Obama to sign executive order protecting gay employees of fed contractors

McClatchy Washington BureauJune 16, 2014 

After years of prodding from gay rights activists, President Barack Obama plans to sign an executive order prohibiting federal contractors from discriminating on the basis of sexual orientation or gender identity, the White House says.

The administration says the move builds upon existing protections, which generally prohibit federal contractors and subcontractors from discriminating in employment decisions on the basis of race, color, religion, sex, or national origin and is “consistent with the president’s views that all Americans, LGBT or not, should be treated with dignity and respect.”

Advocates have been pressing for the executive order since Obama was elected in 2008 and hailed the White House’s announcement that Obama has directed his staff to prepare the executive order for his signature.

“This is a major step forward in the struggle for freedom and justice for LGBTQ workers and their families,” said Rea Carey, executive director of the National Gay and Lesbian Task Force. “Now millions of people will have the economic security they need to provide for their families.”

The move comes as Obama on Tuesday will headline the 15th annual Democratic National Committee LGBT (lesbian, gay, bisexual, transgender) Leadership Council’s fundraiser in New York. News reports over the weekend also noted that while in California over the weekend, Obama worked out mornings at a gym near the Rancho Mirage home where the first family stayed with White House decorator Michael Smith and his partner, James Costos, the American ambassador to Spain.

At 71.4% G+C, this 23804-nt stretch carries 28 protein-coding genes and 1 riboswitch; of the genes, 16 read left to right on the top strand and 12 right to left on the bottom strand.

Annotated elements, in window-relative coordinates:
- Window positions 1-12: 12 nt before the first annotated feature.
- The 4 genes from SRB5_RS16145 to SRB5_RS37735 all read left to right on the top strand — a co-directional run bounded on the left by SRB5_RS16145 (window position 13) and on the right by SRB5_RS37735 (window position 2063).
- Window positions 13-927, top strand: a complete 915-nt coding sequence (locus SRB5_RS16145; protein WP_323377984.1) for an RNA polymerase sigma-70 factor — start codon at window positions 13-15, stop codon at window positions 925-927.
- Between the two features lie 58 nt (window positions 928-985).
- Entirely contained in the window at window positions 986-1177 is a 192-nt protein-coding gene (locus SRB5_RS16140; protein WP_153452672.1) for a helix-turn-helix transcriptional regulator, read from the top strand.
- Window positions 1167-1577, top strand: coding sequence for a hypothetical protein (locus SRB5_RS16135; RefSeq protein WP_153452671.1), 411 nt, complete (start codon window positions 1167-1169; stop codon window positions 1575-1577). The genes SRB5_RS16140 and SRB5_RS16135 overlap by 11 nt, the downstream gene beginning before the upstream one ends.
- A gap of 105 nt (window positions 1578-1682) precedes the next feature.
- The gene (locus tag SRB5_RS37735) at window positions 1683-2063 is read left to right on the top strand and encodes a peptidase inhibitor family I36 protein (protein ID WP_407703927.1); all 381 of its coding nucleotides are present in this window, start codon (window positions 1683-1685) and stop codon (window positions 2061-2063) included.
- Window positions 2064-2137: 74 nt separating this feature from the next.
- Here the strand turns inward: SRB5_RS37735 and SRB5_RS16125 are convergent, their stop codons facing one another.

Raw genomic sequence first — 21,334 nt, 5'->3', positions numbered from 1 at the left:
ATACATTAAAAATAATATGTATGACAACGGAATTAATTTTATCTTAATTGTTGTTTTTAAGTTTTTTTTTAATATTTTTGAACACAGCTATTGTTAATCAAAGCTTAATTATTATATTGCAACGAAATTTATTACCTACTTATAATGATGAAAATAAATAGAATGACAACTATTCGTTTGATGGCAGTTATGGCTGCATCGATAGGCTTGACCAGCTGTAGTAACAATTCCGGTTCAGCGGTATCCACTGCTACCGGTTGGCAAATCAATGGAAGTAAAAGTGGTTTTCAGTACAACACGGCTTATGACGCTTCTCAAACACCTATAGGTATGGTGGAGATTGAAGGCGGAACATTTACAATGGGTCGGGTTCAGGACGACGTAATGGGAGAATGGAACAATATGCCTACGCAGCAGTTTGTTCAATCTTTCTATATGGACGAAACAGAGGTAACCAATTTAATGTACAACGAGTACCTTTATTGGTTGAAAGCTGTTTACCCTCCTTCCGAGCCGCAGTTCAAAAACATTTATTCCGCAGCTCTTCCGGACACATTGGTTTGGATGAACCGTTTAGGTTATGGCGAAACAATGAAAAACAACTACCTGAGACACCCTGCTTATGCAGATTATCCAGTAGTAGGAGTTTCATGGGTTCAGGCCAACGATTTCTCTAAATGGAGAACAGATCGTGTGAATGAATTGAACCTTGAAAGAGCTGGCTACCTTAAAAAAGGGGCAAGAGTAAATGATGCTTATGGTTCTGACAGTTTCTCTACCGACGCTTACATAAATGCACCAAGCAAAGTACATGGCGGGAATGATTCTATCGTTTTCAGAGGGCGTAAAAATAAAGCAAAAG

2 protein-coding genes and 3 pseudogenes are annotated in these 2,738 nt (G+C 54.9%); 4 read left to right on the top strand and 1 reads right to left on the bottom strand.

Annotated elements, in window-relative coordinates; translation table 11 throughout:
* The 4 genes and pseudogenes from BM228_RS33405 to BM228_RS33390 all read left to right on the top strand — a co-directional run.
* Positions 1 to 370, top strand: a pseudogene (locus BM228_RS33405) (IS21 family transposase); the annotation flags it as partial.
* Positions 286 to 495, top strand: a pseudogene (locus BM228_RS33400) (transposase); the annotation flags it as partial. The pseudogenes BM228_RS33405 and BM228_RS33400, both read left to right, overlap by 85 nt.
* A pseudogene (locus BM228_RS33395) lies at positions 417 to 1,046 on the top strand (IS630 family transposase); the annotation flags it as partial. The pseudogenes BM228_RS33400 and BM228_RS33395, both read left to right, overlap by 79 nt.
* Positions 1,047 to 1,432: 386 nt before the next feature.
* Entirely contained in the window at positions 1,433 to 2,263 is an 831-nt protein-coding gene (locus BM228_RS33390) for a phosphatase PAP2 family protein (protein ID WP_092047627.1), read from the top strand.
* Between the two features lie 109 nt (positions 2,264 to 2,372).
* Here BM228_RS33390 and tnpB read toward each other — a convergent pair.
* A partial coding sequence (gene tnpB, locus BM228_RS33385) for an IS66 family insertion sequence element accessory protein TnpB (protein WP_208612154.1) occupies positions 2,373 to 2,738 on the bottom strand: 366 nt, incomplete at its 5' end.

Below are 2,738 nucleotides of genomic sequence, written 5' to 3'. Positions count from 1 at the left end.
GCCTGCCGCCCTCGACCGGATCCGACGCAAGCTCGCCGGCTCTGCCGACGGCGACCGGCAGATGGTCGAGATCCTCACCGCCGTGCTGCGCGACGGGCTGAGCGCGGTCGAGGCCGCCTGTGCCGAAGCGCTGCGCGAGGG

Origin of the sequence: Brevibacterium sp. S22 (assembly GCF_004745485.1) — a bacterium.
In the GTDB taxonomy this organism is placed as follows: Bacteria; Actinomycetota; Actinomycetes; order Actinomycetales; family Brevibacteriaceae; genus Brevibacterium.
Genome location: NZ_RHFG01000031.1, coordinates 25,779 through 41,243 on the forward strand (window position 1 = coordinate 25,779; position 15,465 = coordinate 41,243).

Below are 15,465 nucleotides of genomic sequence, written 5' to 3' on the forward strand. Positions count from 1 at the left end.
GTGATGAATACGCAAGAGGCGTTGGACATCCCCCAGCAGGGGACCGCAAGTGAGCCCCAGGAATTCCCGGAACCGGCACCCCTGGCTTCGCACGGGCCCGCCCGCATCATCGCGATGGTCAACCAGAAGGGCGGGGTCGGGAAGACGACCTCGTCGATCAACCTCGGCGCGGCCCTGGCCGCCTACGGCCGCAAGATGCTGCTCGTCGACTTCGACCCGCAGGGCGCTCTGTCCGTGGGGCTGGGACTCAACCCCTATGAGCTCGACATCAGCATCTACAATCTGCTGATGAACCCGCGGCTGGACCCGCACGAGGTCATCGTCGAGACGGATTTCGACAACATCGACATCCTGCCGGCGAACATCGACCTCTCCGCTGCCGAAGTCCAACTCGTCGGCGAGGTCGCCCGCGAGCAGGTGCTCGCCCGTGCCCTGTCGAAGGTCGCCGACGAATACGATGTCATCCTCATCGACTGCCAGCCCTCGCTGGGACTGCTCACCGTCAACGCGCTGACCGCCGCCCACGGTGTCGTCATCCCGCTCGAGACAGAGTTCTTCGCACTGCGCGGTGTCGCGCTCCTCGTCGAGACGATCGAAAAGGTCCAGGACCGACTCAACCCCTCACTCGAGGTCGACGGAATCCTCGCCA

The White House says that no current federal law adequately protects lesbian, gay, bisexual, and transgender workers from employment discrimination. Obama had resisted signing the measure, with the White House in the past noting that it would be better if Congress passed a more sweeping piece of legislation, the Employment Non-Discrimination Act, which would cover have broader reach.

The legislation cleared the Senate last November, but has not advanced in the House.

The White House said Obama “has long supported federal legislation to explicitly prohibit employers from discriminating on the basis of sexual orientation or gender identity.”

The move could help “demonstrate to Congress that adopting federal employment protections for LGBT people is good policy and good for business,” said Chad Griffin, president of the Human Rights Campaign, which called the announcement the culmination of six years of advocacy by the Human Rights Campaign and other LGBT and civil rights leaders.

Griffin said it's legal under state law to fire or refuse employment to a person based on sexual orientation in 29 states -- and 32 states lack explicit laws banning discrimination based on gender identity.

The executive order will apply only to companies that contract with the federal government, but Griffin said federal contractors employ more than 20 percent of the American workforce – 28 million workers -- and collect around $500 billion in federal contracts every year.

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